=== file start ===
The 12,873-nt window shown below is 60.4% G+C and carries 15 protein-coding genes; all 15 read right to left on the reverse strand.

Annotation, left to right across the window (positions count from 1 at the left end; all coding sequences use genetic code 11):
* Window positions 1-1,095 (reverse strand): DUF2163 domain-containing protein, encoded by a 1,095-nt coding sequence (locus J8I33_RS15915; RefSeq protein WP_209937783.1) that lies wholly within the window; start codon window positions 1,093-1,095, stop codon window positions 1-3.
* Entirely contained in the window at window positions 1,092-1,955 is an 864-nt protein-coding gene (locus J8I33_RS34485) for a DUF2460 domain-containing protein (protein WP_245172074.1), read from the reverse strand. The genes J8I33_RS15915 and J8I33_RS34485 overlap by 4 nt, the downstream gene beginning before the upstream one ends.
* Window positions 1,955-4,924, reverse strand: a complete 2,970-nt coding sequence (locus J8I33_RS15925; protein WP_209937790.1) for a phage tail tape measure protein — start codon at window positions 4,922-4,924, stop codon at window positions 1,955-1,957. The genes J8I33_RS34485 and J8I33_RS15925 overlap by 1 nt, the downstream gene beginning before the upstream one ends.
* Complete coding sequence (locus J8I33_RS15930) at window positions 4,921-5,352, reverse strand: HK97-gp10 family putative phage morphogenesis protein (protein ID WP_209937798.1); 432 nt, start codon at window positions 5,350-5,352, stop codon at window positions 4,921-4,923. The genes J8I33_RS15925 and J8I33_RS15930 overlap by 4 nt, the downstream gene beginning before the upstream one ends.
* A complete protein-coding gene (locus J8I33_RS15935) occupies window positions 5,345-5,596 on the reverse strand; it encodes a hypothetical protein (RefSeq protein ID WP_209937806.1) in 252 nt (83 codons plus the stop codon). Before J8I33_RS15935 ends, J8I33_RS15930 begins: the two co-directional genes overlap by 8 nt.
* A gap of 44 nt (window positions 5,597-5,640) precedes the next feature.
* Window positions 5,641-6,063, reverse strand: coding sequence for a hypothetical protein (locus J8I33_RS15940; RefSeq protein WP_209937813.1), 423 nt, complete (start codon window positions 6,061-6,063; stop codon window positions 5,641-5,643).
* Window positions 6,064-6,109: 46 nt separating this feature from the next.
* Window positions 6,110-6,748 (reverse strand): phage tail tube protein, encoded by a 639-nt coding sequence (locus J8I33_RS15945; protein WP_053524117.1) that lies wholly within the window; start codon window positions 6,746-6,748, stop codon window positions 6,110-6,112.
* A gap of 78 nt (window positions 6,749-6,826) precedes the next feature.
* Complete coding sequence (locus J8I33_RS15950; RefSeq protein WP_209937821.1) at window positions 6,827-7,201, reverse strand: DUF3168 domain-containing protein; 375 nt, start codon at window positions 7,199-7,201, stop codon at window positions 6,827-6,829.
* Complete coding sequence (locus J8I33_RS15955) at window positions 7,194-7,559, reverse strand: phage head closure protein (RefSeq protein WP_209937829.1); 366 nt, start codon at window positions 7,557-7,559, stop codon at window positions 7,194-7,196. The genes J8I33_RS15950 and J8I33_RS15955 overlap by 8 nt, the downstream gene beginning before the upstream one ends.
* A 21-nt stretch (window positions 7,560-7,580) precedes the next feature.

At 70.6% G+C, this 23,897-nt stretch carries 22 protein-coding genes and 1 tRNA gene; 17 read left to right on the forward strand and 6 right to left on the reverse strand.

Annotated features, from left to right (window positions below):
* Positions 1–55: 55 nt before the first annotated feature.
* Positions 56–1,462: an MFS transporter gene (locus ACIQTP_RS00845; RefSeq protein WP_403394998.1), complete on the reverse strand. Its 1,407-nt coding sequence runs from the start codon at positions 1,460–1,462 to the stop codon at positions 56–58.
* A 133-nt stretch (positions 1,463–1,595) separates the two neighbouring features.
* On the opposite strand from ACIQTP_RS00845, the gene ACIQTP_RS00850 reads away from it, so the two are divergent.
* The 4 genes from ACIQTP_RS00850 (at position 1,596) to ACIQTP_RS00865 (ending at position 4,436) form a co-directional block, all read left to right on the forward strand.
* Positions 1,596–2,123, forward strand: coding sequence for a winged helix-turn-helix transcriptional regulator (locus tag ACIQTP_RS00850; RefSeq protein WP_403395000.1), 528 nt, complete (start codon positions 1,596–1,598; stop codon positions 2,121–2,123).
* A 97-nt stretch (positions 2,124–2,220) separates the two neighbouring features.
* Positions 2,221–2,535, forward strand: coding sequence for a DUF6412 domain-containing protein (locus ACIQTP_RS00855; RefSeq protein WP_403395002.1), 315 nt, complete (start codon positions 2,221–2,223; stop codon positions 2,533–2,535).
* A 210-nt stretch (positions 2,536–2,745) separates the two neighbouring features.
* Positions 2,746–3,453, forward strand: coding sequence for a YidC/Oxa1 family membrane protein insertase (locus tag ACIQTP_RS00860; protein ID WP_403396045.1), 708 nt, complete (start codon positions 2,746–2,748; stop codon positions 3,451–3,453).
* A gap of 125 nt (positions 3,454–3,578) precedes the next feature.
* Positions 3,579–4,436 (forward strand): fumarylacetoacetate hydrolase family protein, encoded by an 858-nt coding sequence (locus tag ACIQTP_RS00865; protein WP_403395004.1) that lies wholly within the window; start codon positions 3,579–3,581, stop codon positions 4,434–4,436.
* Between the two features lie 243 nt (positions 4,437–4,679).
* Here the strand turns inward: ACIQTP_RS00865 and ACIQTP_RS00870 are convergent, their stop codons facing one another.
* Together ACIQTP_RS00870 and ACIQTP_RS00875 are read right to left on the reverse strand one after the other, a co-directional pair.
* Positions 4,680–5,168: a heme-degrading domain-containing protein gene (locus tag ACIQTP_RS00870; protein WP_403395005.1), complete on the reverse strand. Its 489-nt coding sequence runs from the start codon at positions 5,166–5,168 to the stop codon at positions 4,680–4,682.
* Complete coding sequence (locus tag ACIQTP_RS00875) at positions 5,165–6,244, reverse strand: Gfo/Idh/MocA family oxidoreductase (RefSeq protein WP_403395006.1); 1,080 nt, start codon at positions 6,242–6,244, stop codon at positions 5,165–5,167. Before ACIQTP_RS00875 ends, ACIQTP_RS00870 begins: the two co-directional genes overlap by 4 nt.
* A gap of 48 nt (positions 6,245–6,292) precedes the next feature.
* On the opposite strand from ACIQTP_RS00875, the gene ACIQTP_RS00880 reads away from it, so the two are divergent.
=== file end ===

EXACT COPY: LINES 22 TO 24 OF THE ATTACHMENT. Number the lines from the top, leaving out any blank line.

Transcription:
* The 4 genes from ACIQTP_RS00850 (at position 1,596) to ACIQTP_RS00865 (ending at position 4,436) form a co-directional block, all read left to right on the forward strand.
* Positions 1,596–2,123, forward strand: coding sequence for a winged helix-turn-helix transcriptional regulator (locus tag ACIQTP_RS00850; RefSeq protein WP_403395000.1), 528 nt, complete (start codon positions 1,596–1,598; stop codon positions 2,121–2,123).
* A 97-nt stretch (positions 2,124–2,220) separates the two neighbouring features.